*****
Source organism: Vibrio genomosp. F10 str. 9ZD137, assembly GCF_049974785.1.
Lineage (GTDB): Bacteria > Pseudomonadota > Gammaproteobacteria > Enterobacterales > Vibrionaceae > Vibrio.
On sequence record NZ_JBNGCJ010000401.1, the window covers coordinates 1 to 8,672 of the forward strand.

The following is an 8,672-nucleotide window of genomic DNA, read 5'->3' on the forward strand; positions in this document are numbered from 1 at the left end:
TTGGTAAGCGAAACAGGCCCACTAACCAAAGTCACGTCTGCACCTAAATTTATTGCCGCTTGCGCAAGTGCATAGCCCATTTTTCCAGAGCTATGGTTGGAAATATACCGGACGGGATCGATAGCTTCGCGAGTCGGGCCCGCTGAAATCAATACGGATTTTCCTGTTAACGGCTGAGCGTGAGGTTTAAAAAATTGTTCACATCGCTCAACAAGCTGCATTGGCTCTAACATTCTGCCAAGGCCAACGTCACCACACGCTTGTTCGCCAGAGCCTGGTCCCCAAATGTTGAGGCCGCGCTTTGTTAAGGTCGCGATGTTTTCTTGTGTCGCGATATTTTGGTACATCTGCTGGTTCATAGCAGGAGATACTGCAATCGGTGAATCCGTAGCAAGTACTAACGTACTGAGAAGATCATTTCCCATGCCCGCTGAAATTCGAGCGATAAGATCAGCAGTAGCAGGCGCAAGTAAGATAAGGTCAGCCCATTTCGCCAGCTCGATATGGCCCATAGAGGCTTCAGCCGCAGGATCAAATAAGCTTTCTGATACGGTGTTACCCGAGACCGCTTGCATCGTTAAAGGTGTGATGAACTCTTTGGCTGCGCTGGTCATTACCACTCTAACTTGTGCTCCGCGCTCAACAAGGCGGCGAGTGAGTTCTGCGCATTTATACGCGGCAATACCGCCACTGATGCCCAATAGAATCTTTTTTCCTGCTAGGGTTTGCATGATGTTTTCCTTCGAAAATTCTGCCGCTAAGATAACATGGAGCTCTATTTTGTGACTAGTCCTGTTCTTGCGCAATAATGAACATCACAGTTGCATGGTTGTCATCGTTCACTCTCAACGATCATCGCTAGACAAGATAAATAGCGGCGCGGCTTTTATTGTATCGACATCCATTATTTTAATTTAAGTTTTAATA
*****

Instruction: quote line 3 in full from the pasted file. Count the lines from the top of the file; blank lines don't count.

On sequence record NZ_JBNGCJ010000401.1, the window covers coordinates 1 to 8,672 of the forward strand.